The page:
Knowing what a fan I am of the Canik brand, the US TriStar rep asked if I’d like to test the latest, compact version of the 100 series, manufactured by Canik but branded by the importer, TriStar. Of course, I replied in the affirmative and the experience did not disappoint.
This Turkish 9mm walks a line between true double/single action and single action only. Like a 1911 (or CZ75), the hammer is placed in the fully cocked position upon loading. There’s a thumb safety on the left side, which unlike the 1911, blocks the trigger mechanism from inside only — there is no external slide/safety interface.
For an extra measure of safety during carry, the hammer can be put in half-cock to afford a somewhat longer trigger pull. Or, fully de-cock it for a true double action first shot. Unorthodox as these techniques are when compared to either the 1911 or classic DA/SA platform, they work.
The all-aluminum frame Is another marriage of old and new styling. At 37.3 ounces unloaded, it has a solid feel, and the full-length rails insure that there’s no noticeable barrel deviation when the slide is rearward.
For all its steely qualities, the C100 has a gentler side, too. Between the sights, along the top of the flattop slide, are 10 finely machined grooves. In addition to being decorative, they serve to reduce glare. The front strap is also sculpted in this manner. Plastic screw-on grip panels are textured and adorned with the TriStar “T,” and feature user-friendly indents where the thumb and trigger finger rest. Along with the deeply cut beavertail, the grips make this gun manageable in smaller hands.
The barrel is just 3.7 inches long, and quite low profile. Between the weight of the frame and very low bore axis, recoil is minimal.
On the somewhat cheesy side, TriStar ships the gun with a rubber logo bracelet-style sleeve that fits over the grip. It may please those with very large hands and those who like a lot of grip traction. I found it distracting and removed it after a short trial — a personal preference.
The sights are very pleasant to use. The three-dot configuration is easy to put on target fast. The drift-adjustable steel rear sight has both a U-shaped setting and square opening between the dots. Although all three dots are identical in size, the setting of the rear sights inside the U and the slight forward cant of the front sight make for intuitive recognition of the front sight—it picks up light more than the rear ones. Out of the box, a centered six o’clock hold is what I found to be effective in hitting four-inch plates at 14 yards.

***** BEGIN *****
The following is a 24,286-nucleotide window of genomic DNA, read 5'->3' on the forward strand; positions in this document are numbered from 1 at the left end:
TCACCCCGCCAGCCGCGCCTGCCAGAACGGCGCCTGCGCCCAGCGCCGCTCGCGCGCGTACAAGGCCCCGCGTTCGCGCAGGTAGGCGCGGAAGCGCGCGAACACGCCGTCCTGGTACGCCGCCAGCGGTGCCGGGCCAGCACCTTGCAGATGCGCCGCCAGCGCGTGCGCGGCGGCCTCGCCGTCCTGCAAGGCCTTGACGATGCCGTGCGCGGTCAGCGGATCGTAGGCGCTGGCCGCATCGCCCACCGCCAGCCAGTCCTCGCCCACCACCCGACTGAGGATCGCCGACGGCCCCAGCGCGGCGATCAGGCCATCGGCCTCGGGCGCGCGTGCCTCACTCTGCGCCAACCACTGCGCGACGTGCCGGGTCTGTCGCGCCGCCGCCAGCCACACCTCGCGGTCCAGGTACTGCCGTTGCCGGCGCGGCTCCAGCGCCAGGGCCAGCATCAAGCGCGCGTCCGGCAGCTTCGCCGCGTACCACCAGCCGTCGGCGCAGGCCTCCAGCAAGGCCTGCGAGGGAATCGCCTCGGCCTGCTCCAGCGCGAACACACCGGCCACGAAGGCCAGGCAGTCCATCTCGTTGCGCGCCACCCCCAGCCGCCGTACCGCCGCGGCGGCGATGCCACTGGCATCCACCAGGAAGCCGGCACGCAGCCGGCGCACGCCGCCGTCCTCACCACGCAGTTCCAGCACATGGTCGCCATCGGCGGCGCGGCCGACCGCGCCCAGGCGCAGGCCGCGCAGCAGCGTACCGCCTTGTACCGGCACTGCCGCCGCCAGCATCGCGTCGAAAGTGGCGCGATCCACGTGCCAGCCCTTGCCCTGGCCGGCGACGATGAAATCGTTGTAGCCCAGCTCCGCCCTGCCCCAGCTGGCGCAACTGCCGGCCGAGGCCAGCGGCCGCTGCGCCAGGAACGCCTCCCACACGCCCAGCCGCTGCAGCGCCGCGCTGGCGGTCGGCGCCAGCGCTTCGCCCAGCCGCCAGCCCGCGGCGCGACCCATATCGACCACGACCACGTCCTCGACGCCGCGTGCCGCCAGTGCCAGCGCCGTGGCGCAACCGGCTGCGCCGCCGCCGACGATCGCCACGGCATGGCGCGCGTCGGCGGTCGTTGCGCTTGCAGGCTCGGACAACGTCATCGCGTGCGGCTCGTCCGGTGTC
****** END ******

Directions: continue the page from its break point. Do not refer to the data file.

Unfortunately, the owner’s manual claims the sights are tritium, when they are not. In the market space where this gun lives, tritium is not a stock offering anyway.
For what it’s worth, there’s no loaded chamber indicator. Just press check and move on.
Cycling was reliable with Federal and LAX brand brass case and Blazer aluminum case FMJ as well as Precision Delta, and Team Never Quit frangible HP ammunition. When I first saw this gun, I thought that ejection might be a problem – the port is small, smaller than that on a Browning Hi-Power and more like—dare I say it—a Hi Point ejection port. My concern was for naught; the TriStar never missed a beat no matter the ammo type or brand.
The trigger is a long, curved affair with classic appeal. Here I found one of the few triggers I can operate in double action without hooking the first joint of my finger around it. In single-action, reset is clean and barely audible. Travel is appropriate for an experienced person’s carry gun, which is to say it’s there, but it’s not very long.
A funny thing happened at around the 50-round mark. Travel from reset to break got remarkably smooth. It had been, for lack of a better descriptor, a tad soupy but acceptable. After this little break-in period, the travel was silky smooth.
Releasing the magazine is a breeze with a well-defined and sizable, but not ambi, button. Mags fall freely away, loaded or not. The designers of the C100 have obviously paid attention to consumer desires in this regard.
Also riding the line between modern and traditional is the C100 takedown procedure. The hammer of the fully unloaded gun is placed in half-cock, and the slide must be inched rearward less than half an inch to align hash marks on the frame and slide. Holding it there, the takedown pin is pushed, 1911-style, to the left from the right, and pulled out from the left side. With that accomplished, the slide comes right off. The barrel, recoil spring and guide rod are all easily removed for cleaning. It’s an easy-enough process that will still make the 1911 fans feel like they’ve done enough work.
Leaning traditional is the fact that there’s no light rail. Those committed to having a weapon-mounted light will find easier pickings with another model. The lack of a rail preserves the slim, concealment-friendly profile. You can’t have it all.
Current real prices for the TriStar C100 9mm hover just under the $400 mark. It comes with two magazines, owner’s manual, cleaning rod and brush, lock, and loader, all in a hard-shell, padded case. Extra mags retail for around $18.
The TriStar C100 will please the traditionalist who wants a packable gun, the recreational shooter who likes a great DA/SA trigger, and anyone who likes a unique design without sacrificing good handling.